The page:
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U.S. President Donald Trump holds up a signed presidential memorandum aimed at what he calls Chinese economic aggression in the Roosevelt Room at the White House on March 22, 2018 in Washington, DC. (Photo: Mark Wilson/Getty Images)

Trump's Trade War Cometh: Nations, Critics Push Back Against US Tariffs From All Directions

As trading partners shake their fists and begin issuing retaliatory threats, economic critics lament the dangerous incoherence of it all. "He's just doing this because he can," lamented Paul Krugman. "Worse, there's no obvious end game."

Jon Queally

Global trade tensions are soaring just days ahead of the upcoming G7 summit with top U.S. economic partners like China and France both issuing fresh warnings that import tariffs announced this week by the Trump administration run the serious risk of creating a trade war in all directions: East, West, North, and South.

"We still have a few days to take the necessary steps to avoid a trade war between the EU and the US, and to avoid a trade war among G7 members," declared French Finance Minister Bruno Le Maire following a meeting of top officials from the economic bloc—which includes the U.S., Canada, France, Germany, Italy, Japan, and the U.K.—held in the Canadian resort ski town of Whistler over the weekend. "The ball is in the camp of the United States," he added, "it is up to the American administration to take the right decisions to smooth the situation and to alleviate the difficulties."

Meanwhile, the Chinese government—following high-level talks between U.S. Commerce Secretary Wilbur Ross and China's Vice Premier Liu He—issued a statement warning, "If the United States introduces trade sanctions including raising tariffs, all the economic and trade achievements negotiated by the two parties will be void."

Trump's moves are clearly not going to avoid economic consequences and the Business Insider reports Sunday about warnings from economists and trade experts who "say the ultimate result will be a net loss in US jobs — perhaps in the hundreds of thousands."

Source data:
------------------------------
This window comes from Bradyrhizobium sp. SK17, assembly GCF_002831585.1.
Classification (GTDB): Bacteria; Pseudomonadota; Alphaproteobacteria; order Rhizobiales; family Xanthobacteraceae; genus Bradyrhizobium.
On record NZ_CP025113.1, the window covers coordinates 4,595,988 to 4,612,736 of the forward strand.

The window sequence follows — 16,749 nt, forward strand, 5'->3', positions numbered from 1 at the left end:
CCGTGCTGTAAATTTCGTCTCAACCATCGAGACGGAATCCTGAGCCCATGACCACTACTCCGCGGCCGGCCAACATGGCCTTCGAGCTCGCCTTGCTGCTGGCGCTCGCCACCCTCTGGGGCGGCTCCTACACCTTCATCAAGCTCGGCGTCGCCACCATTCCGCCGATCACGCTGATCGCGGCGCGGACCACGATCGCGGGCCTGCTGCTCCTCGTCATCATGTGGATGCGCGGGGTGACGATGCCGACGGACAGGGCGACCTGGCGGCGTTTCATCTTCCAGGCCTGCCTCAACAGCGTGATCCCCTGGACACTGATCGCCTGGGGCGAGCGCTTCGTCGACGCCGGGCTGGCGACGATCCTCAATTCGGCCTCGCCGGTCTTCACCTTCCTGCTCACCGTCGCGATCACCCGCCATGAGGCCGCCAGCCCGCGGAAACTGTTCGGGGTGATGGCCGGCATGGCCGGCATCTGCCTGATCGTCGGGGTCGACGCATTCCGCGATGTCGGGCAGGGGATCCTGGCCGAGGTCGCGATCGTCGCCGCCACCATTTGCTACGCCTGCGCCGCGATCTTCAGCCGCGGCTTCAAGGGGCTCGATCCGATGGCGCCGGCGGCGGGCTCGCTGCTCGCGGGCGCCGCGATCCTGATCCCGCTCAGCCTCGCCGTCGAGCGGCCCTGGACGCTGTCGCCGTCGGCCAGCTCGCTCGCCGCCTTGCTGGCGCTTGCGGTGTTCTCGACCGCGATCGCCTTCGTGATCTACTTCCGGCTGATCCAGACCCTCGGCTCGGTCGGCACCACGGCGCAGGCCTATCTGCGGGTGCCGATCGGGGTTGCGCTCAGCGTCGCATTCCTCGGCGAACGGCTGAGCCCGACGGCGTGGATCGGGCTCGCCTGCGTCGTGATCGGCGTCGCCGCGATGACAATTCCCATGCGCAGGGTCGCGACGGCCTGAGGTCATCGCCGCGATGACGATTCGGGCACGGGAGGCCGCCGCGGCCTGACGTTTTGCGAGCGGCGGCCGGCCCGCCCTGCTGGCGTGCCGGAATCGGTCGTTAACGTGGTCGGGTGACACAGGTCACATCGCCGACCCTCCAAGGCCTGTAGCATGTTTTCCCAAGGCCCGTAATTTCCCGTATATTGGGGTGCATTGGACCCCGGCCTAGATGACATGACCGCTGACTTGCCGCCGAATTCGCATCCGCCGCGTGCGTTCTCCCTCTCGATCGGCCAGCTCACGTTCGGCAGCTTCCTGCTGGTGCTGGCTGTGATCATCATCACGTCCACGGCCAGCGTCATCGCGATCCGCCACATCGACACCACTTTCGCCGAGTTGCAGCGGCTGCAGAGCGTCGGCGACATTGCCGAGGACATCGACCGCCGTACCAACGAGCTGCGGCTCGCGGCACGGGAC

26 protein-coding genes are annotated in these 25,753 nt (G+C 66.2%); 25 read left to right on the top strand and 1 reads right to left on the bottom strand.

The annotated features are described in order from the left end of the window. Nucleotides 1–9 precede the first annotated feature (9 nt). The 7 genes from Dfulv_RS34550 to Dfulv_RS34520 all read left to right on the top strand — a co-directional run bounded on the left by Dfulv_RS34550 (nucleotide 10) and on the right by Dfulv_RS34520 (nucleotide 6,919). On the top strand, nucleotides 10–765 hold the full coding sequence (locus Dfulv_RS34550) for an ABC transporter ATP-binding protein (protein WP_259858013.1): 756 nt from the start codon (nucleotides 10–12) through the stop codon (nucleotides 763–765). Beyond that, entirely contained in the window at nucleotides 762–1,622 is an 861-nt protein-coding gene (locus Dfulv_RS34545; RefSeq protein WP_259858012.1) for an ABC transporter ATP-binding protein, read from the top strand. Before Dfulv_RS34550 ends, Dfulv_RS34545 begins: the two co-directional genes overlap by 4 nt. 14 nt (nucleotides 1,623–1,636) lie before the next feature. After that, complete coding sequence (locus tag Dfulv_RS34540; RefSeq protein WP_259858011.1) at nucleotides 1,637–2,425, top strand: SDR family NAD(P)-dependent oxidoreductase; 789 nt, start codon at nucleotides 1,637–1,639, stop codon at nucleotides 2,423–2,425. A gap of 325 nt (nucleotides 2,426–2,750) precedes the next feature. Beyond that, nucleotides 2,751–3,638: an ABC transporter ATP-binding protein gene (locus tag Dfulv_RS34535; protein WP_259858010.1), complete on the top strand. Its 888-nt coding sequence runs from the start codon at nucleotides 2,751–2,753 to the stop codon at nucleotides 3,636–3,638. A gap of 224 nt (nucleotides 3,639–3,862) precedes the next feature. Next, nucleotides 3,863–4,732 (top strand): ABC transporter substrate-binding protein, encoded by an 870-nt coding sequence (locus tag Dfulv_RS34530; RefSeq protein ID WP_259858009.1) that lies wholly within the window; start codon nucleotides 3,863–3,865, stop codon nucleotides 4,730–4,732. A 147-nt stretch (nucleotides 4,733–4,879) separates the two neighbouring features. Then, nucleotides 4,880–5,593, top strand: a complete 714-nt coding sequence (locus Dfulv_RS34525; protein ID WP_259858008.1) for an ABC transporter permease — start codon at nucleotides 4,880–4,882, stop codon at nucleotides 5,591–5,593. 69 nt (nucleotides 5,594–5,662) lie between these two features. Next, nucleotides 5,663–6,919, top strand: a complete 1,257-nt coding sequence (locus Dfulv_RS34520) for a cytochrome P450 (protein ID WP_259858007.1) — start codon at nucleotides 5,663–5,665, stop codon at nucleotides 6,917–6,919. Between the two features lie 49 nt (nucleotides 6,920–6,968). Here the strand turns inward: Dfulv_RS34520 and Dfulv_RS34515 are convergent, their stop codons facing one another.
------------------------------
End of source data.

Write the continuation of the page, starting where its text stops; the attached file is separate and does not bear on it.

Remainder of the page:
Offering the following breakdown, Axios on Sunday detailed the products that could now face increased restrictions and penalties by U.S. trading partners:

  • China: Fruit, nuts, wine, pork, aircraft, automobiles (since been cut), soybeans, sorghum (since been cut), corn, cotton, wheat, forms of beef, cranberries, orange juice, whiskey, tobacco, liquid propane, some polyester, plastic products, chemicals, and forms of aluminum and steel. Fortune has a list of 106 products hit.
  • Canada: Cheese, pizza, quiche, chocolate, whiskies, toilet paper, paper towels, strawberry jam, ketchup, mustard, yogurt, lawn mowers, refrigerators, washing machines, maple syrup, beer kegs, mineral water, fresh orange juice, mayonnaise, salad dressing, automatic dishwasher detergents, cucumbers, gherkins, ball point pens, felt-tipped pens, plywood, bobbins, roasted coffee, licorice candy, toffee, hair spray, shaving creams, soaps, candles, kitchenware, manicure and pedicure preparations, handkerchiefs, facial tissues, printed postcards, some insecticides, iron products, sailboats, some chairs, mattresses, plastic bags, sleeping bags, playing cards, soy sauce, and forms of aluminum and steel.
  • Mexico: Lamps, pork, cheese, flat steel, apples, pears, grapes, cheese, blueberries, sausages, and other meat products.
  • EU: Bourbon whiskey, motorcycles, denim, cigarette, cranberry juice, orange juice, some pants and shorts, some bedlinen, corn, tobacco, t-shirts, motor boats, some rice, some beans, peanut butter, and forms of aluminum and steel.

The Guardian reports that American farmers among those most worried about the impact an escalating and unpredictable trade war will have.

And as critics of the president's trade policy over recent days have described Trump's chaotic trade policy along a scale that stretches from "reckless" to the work of a "psychopath," economist and New York Times columnist Paul Krugman on Sunday, as he offered a "trade war primer" to readers, argued that what's most troubling about Trump is the utter incoherence of what he's been doing.

"He's just doing this because he can," lamented Krugman. "Worse, there's no obvious end game."

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